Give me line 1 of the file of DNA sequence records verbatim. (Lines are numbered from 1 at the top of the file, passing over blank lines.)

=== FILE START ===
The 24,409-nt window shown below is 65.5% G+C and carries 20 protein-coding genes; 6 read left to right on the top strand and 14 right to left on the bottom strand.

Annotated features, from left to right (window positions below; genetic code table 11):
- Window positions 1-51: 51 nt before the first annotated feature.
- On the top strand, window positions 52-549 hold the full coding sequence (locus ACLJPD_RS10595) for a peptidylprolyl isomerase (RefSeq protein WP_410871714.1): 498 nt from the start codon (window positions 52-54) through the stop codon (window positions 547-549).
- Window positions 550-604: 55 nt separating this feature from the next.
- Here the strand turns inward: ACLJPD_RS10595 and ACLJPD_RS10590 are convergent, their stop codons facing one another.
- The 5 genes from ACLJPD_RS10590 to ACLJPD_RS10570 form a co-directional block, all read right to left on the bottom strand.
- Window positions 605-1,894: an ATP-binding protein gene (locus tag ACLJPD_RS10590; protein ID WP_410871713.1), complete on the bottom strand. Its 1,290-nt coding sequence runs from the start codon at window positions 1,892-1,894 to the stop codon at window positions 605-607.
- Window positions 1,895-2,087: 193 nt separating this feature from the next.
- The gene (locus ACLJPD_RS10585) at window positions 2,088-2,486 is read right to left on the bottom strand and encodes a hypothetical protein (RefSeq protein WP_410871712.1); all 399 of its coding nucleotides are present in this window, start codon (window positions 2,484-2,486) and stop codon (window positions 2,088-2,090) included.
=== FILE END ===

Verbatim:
The 24,409-nt window shown below is 65.5% G+C and carries 20 protein-coding genes; 6 read left to right on the top strand and 14 right to left on the bottom strand.